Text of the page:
Not always to their liking, publicly traded companies have gotten nearly all the attention for most of the last decade on issues ranging from compliance practices to accounting standards. But who's there to guide the privately held ones, which in many cases still must follow GAAP to satisfy bank lending and other commitments?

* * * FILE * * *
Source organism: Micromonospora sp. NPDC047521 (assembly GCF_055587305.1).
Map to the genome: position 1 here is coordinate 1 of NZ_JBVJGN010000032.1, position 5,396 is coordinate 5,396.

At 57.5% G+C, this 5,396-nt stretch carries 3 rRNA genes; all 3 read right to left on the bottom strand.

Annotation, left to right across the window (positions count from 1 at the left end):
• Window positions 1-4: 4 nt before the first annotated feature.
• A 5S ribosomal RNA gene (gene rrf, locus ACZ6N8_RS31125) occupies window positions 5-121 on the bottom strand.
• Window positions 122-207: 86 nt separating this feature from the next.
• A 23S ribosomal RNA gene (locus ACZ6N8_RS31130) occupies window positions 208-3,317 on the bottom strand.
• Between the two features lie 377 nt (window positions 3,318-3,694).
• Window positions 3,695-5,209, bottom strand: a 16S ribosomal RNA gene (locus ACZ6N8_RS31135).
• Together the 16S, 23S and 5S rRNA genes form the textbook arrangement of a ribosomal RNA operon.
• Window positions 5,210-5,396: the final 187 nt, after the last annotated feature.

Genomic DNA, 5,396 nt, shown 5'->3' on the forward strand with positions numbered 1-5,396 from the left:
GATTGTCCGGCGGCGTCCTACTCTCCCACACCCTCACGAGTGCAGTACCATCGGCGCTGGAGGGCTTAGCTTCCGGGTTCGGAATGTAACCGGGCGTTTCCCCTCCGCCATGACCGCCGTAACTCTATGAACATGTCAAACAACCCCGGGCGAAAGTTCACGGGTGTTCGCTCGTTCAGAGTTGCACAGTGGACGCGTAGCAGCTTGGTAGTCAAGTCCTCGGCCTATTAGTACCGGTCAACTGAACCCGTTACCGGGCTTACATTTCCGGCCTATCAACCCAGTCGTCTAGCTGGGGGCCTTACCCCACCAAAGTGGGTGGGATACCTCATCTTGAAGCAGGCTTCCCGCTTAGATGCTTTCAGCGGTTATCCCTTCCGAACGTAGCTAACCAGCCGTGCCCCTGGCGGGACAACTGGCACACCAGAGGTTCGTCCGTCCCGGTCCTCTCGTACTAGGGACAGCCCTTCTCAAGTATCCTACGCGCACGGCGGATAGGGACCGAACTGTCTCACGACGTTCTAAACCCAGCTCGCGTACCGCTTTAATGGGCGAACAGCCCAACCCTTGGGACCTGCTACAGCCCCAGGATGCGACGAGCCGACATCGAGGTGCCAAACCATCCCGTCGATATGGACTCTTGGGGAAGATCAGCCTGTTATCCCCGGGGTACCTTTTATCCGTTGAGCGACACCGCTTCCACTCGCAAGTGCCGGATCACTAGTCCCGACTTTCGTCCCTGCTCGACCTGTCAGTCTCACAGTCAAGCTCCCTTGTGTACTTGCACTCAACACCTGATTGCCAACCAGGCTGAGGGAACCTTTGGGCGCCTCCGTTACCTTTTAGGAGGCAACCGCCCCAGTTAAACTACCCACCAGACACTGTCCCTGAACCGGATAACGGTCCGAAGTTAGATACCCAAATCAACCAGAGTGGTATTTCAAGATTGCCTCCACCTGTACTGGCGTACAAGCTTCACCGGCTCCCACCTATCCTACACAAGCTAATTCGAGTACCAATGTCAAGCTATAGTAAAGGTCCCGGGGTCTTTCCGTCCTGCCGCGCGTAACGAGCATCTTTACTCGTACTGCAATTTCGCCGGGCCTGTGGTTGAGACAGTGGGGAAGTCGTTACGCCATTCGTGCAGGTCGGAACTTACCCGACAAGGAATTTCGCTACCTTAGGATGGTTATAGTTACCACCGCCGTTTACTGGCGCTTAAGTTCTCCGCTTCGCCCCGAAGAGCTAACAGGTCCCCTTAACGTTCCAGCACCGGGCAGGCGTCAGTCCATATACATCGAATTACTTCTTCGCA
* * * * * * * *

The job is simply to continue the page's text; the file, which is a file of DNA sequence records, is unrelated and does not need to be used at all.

Sensing a need, FASB and the AICPA last year created the Private Company Financial Reporting Committee (PCFRC). The mission of the PCFRC is to recommend changes to GAAP to help make private company compliance less costly and more useful. The 12-member committee, which includes preparers of private company financial statements and CPAs from small and regional auditing firms, reaches out to privately held companies and their associates to shape its agenda and recommendations to FASB. "The cost of complying with many [GAAP] standards is disproportionate for private companies that prepare GAAP-based financial statements and users of these statements sometimes do not find the information useful in their decision-making," says Judy O'Dell, a founding member and chair of the PCFRC.